7. Thanks for all the interesting input so far, guys! I can't answer all the individual posts, instead here is a quick update of the points that have been made so far, in no particular order: Lack of protection for infantry (the current fortifications don't offer sufficient protection, we can't fortify houses, can't move along trenchlines, fortifications give away positions earlier, etc.) AT fortifications (mines, at obstacles) are overprized in quickbattles (these should be cheap enough to funnel tanks into killzones; right now, the funneling costs more than the actual AT assets...) plausibility of force selection (tanks in CM always have infantry support) tanks are too aware of their surroundings/ease of tank-infantry coordination (borg-spotting, area-fire, sound "spotting")* tank MGs are too accurate map size (engagements on quickbattle maps are practically all set at point blank range) No threat of surprise, once you've overcome the enemy (Anti)Tank assets, you're realtively free to roam around My initial point about the lack of close combat anti tank weapons for infantry was wrong. At close quarter, infantry is very effective against tanks with its grenades (which also represent mines, Molotov cocktails,...). -------------------------------- Good point about the engagement ranges we typically see in CM. I'm still on my campaign for more realistically sized quickbattle maps. Scenario maps are much better as they're based on actual maps/landscapes. But the quickbattle maps are much too dense and compartmentalized. My suspicion is that they got stuck in Normandy, while the CM titles moved on to less restrictive terrain. Many quickbattle maps don't even offer positions suitable for basic support weapons such as hMGs, as the lines of fire are simply too short, and the terrain too hilly/wavy (severely hampers the usefullness of MGs, lack of grazing opportunities). In general, I don't like what the forced point blank range does to the game (takes away from the spotting mechanism, ambush situations everywhere, no option for retreats --> implausibly high casualties, small engagement "theatres/compartments" can be controlled with ease by few assets, speculative arty barrages can be too effective if terrain features are very small, etc). Yes, the rules about limited waypoints and limits on area-fire would perhaps help a bit. But they don't really tackle the core of the problem imho. What about the suggestion I've made: (buttoned-up) tanks may only receive new orders (including target orders) every second (=even minute) turn. I think this rule would help to make coordination between infantry and tanks a bit more difficult/brittle? Tanks would of course still react by means of the tac AI (pop smoke & reverse...). Area fire would become a bit less effective: You typically don't want to fire at a single target for 2 full minutes as this wastes ammo and makes you vulnerable, so you're more likely to use target briefly commands, which means that the rate at which tank support "develops" is slowed down a bit? Also, it would slow down the tanks' rate of advance (if the infantry happens to get pinned, how far do you want your tank advance alone/isolatedly during the next 2 minutes?). And it would make tanks a bit more vulnerable in close combat (enemy infantry approaching? You want to reverse? You can do so ... in a minute. ). I think that tinkering with reaction intervalls is the best way to simulate a tank's lack of awareness and mitigate the player's god powers when it comes to coordination. It's the only way I see to add a bit more chaos to the game. You let unforeseen situations develop and simmer for a bit longer, so to speak, take away some power from the players who otherwise have an easy time to jump out of/break off unfavourable situaions. You add a bit more "real time" aspect. On the other hand, it might just make players overly cautious with their tanks. Maybe an even higher reaction intervall would encourage players to risk their tanks more? If the reaction intervall is 4 minutes and you're overly cautious with your tanks, you're basically wasting them. With just two minutes, by contrast, the balance between "keeping the tank alive" and "exploiting its offensive power" is still too good? I think "slowing down" tanks would also be a good way to represent the awareness problem and the communication issues betwen tanks (communication via radio also takes time...). It could even give a defender time to move an ATG into position (for various reasons, including the player's reaction intervall, this is not really possible in CM - the ATG will get knocked out before it is in position). In quite a lot of eyewitness accounts, tank attacks seem to have been far less carefull than what we typically see in CM. It was more like "make or break". And it was not uncommon to see tanks (accidentally, due to the speed difference?) lead the infantry (in CM, it's always the other way round). But of course that might also be the case because in a CM game, you simply know that some form of ATGs will be present on the battlefield. Understood this way, I'm perfectly fine with time compression. Basically what you're saying is that the time in between the "action" (reorg, take a breath, update status on radio, etc) is compressed. It reduces the opponent's time window to react / shift reinforcements a bit, but that's not really a big problem given the rather small scale of CM battles.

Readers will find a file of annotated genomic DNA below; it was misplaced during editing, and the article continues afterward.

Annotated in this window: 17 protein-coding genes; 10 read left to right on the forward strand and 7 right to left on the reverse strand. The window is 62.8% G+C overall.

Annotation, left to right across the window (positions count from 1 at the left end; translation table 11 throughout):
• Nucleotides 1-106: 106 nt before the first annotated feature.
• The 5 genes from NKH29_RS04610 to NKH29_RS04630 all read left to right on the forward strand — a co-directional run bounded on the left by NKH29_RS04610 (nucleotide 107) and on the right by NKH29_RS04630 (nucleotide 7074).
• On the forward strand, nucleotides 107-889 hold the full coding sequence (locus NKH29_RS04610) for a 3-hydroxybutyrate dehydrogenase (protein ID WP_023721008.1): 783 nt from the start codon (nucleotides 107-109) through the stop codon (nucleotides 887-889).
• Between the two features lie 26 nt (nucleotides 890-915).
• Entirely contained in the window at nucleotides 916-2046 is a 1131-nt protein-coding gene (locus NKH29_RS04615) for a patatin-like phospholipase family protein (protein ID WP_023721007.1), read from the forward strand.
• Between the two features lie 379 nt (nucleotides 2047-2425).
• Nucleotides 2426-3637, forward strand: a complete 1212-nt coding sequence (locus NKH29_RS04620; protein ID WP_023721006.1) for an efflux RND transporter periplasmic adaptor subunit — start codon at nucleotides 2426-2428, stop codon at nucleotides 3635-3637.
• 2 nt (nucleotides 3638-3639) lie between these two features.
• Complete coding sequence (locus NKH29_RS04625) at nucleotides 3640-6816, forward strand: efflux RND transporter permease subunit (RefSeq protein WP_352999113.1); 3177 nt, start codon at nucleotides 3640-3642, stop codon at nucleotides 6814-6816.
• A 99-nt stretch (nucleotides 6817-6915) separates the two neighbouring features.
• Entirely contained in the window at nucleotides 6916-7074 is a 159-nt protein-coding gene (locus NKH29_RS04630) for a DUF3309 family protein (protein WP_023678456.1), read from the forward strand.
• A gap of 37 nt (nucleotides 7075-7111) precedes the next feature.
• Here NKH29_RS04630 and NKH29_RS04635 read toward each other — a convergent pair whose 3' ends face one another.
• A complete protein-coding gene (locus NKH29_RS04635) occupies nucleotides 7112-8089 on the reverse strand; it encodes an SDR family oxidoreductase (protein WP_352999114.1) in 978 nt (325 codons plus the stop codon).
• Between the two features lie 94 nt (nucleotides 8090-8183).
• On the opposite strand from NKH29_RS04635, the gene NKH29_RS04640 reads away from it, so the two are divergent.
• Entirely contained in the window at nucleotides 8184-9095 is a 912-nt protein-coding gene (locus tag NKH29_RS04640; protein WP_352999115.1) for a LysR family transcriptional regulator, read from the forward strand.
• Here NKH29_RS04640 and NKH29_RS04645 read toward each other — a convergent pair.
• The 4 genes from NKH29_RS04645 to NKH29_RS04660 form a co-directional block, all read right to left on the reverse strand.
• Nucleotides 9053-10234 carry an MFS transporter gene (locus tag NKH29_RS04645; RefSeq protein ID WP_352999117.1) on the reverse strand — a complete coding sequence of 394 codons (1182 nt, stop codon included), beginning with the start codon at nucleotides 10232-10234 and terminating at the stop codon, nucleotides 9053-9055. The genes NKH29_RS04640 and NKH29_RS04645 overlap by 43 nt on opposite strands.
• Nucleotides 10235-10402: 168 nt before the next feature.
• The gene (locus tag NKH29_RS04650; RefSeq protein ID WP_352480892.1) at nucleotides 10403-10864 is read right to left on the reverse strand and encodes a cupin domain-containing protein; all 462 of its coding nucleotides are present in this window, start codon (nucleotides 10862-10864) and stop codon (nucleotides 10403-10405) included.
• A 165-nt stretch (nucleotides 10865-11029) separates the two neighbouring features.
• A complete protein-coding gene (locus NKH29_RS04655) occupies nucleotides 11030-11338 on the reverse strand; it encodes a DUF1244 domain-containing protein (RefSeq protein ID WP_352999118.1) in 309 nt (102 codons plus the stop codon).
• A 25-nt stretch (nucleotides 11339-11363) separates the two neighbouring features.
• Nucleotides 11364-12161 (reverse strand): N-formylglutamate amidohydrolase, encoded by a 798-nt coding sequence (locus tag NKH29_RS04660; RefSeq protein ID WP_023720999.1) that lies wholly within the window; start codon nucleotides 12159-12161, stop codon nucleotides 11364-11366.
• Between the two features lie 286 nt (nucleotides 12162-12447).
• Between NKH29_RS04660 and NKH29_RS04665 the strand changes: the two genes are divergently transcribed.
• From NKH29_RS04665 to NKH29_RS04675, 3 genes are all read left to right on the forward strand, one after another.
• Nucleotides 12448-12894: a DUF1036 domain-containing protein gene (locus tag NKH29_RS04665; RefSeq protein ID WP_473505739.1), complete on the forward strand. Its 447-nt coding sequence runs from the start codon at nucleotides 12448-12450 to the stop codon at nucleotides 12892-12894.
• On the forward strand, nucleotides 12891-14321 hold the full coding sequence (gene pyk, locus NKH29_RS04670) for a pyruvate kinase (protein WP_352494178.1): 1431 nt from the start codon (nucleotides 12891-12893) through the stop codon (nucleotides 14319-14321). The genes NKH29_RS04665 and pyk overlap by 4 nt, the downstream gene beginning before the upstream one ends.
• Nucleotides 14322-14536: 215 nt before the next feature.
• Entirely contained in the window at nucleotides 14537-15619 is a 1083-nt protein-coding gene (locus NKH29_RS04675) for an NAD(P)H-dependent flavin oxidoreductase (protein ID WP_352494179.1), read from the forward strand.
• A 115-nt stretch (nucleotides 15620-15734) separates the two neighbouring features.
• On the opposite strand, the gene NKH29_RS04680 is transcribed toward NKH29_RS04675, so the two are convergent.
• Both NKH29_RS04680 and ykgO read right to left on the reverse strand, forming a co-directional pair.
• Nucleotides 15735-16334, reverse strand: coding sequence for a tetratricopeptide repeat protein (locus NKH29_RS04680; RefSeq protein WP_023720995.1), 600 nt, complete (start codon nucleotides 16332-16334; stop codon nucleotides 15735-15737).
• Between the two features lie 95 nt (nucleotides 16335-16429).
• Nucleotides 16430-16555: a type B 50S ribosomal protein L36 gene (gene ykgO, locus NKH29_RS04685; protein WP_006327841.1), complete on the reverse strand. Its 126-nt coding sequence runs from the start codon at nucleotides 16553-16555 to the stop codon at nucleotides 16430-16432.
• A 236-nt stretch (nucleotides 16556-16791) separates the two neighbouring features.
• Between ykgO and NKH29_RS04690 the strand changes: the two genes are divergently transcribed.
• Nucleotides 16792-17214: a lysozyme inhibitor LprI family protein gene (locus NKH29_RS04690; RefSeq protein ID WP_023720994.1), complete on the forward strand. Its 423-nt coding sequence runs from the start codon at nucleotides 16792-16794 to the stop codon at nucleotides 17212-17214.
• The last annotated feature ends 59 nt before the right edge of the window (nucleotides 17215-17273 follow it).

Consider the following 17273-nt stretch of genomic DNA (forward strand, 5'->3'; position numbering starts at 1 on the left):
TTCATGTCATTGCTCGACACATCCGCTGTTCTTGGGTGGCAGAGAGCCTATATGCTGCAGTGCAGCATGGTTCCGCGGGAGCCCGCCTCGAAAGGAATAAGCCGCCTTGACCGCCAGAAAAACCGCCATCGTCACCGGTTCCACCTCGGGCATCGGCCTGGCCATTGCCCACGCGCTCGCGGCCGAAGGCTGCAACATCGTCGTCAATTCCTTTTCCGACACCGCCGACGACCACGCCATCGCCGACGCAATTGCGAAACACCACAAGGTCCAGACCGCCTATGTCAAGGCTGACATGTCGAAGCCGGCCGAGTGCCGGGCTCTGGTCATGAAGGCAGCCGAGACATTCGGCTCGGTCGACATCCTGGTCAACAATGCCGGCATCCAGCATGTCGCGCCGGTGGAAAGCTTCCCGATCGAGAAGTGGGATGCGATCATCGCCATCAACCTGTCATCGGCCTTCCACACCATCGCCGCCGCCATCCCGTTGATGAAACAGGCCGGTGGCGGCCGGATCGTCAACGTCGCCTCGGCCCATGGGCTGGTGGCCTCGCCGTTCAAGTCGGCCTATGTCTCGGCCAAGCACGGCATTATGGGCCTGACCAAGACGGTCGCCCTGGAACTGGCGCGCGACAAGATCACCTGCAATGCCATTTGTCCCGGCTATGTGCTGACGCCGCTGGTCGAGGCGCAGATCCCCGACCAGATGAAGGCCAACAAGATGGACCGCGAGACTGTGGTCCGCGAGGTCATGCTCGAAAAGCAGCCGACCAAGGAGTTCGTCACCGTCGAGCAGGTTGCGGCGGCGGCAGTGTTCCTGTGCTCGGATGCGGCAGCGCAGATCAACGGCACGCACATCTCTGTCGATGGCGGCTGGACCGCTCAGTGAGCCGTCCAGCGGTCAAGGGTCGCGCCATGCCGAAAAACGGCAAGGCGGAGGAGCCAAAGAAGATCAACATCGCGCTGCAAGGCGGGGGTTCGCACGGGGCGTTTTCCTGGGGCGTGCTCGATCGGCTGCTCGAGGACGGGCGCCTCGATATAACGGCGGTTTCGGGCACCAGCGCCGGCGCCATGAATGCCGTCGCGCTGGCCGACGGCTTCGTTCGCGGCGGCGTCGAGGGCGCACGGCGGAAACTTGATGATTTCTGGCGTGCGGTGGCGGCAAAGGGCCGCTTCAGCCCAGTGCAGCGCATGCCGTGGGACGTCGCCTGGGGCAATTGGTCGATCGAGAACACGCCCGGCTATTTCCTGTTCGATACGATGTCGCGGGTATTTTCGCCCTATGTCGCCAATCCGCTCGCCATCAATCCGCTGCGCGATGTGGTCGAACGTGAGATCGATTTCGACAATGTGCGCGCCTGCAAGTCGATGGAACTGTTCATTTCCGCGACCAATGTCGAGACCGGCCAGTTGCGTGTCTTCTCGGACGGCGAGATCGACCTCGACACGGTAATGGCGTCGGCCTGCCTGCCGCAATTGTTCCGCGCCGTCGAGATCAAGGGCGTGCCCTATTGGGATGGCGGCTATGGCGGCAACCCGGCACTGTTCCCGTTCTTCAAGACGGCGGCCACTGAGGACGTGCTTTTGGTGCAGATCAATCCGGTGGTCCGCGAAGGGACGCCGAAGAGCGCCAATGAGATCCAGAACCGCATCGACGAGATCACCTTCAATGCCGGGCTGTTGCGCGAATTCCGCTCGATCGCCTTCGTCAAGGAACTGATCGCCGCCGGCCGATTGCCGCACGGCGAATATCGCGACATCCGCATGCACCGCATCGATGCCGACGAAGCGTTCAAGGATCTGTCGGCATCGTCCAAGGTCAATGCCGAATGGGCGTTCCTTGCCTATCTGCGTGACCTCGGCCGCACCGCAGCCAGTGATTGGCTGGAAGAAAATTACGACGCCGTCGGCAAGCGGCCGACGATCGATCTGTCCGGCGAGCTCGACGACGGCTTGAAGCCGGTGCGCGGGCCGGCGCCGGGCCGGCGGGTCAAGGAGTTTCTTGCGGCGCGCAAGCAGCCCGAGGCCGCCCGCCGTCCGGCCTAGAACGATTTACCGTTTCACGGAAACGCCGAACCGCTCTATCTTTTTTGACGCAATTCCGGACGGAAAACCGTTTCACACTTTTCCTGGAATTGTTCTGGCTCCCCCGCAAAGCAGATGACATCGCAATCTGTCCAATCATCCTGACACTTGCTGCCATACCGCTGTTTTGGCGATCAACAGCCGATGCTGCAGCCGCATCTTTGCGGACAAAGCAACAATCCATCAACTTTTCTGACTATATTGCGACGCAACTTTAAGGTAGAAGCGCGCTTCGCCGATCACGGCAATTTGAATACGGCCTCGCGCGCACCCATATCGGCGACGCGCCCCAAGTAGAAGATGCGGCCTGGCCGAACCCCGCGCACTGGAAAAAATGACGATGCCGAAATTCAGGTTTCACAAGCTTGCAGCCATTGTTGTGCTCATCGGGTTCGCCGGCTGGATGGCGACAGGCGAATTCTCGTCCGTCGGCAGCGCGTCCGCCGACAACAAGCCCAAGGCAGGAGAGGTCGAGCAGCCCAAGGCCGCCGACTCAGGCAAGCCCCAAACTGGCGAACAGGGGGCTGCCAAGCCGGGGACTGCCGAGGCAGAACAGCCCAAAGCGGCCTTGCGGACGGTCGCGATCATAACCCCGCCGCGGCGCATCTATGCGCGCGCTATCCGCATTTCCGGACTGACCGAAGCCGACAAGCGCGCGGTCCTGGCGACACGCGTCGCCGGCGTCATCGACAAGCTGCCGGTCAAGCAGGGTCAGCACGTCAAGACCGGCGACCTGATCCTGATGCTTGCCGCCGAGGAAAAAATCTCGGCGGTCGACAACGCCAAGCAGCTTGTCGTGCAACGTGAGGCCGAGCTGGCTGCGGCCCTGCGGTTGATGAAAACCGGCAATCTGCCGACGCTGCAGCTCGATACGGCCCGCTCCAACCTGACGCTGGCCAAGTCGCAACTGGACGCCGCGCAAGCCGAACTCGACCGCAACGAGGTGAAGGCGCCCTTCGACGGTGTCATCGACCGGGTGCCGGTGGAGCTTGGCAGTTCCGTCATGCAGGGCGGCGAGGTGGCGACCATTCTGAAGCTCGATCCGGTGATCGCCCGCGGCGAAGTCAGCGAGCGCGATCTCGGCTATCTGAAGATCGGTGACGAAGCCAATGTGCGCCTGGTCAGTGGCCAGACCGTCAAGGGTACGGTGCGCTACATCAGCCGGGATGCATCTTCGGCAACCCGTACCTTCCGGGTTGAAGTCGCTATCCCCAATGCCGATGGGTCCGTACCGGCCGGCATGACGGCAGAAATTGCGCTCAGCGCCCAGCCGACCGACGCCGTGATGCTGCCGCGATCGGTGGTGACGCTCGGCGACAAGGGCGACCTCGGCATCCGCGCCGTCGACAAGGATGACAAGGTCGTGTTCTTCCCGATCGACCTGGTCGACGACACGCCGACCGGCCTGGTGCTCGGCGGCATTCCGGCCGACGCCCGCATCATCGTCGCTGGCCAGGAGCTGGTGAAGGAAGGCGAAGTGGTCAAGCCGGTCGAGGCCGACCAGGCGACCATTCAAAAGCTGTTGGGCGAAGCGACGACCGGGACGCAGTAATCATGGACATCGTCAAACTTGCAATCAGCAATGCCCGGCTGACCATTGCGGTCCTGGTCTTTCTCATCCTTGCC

8. Just because you're mentioning "shells": For the main gun, it would make sense if tanks get good results very quickly (gunsight)? But for the tank's MGs not so much? I'm not really informed on the sights that were used for MGs on tanks (if any). Both types would also use tracer ammo to observe the fall of the shots? So I guess that both infantry and tank MGs would be "on target" with their beaten zone rather quickly*. But the problem with infantry MGs seems to be that they never reach the point at which they are "on target", if I understand Bulletpoint correctly? ----------- * This also opens up another faintly related question, namely at what distance the beaten zones of MGs are "best" in terms of the effectively suppressed area. There is a reason why MGs are best used at larger distances or from enfilading/oblique positions with grazing fire. It's worth mentioning that some tripods had features to modify the beaten zone. (Search for "Tiefenfeuerautomat" on wikipedia's MG42 page (https://en.wikipedia.org/wiki/MG_42)). It's also worth mentioning that it seems as if hMGs may sometimes still have been used as they often were in WWI, indirectly from defilade positions quite far behind the frontline, a bit like artillery. I wonder if this was particularly true for dedicated "MG battalions". What about "offmap hMG" units? Diagrams of beaten zones and various distances can be found for the Browning Machine Gun here: https://www.bevfitchett.us/browning-machineguns-m1919a6-m37/chapter-introduction.html Recommended reading: George T. Raach, A Withering Fire. American Machine Gun Battalions in World War I (2015). It includes a chapter on the "theory of fire".